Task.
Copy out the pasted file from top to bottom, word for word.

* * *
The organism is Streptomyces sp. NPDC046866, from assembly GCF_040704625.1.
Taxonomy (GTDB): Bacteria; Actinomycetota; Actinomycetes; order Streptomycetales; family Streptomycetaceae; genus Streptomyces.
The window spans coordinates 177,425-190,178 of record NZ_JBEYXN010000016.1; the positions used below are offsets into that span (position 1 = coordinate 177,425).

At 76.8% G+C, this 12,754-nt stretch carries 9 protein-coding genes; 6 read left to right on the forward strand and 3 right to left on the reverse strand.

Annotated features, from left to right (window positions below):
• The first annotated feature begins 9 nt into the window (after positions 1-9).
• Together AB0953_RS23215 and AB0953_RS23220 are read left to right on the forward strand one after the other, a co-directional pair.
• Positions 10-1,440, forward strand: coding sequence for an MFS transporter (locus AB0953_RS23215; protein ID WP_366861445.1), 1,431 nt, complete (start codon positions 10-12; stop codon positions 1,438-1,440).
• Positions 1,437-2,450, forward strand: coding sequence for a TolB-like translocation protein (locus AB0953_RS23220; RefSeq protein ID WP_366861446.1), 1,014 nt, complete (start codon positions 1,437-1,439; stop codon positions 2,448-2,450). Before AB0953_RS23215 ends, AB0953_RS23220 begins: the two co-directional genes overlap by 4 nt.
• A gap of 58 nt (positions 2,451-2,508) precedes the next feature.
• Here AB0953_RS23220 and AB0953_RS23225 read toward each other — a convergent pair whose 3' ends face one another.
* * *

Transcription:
The organism is Streptomyces sp. NPDC046866, from assembly GCF_040704625.1.
Taxonomy (GTDB): Bacteria; Actinomycetota; Actinomycetes; order Streptomycetales; family Streptomycetaceae; genus Streptomyces.
The window spans coordinates 177,425-190,178 of record NZ_JBEYXN010000016.1; the positions used below are offsets into that span (position 1 = coordinate 177,425).

At 76.8% G+C, this 12,754-nt stretch carries 9 protein-coding genes; 6 read left to right on the forward strand and 3 right to left on the reverse strand.

Annotated features, from left to right (window positions below):
• The first annotated feature begins 9 nt into the window (after positions 1-9).
• Together AB0953_RS23215 and AB0953_RS23220 are read left to right on the forward strand one after the other, a co-directional pair.
• Positions 10-1,440, forward strand: coding sequence for an MFS transporter (locus AB0953_RS23215; protein ID WP_366861445.1), 1,431 nt, complete (start codon positions 10-12; stop codon positions 1,438-1,440).
• Positions 1,437-2,450, forward strand: coding sequence for a TolB-like translocation protein (locus AB0953_RS23220; RefSeq protein ID WP_366861446.1), 1,014 nt, complete (start codon positions 1,437-1,439; stop codon positions 2,448-2,450). Before AB0953_RS23215 ends, AB0953_RS23220 begins: the two co-directional genes overlap by 4 nt.
• A gap of 58 nt (positions 2,451-2,508) precedes the next feature.
• Here AB0953_RS23220 and AB0953_RS23225 read toward each other — a convergent pair whose 3' ends face one another.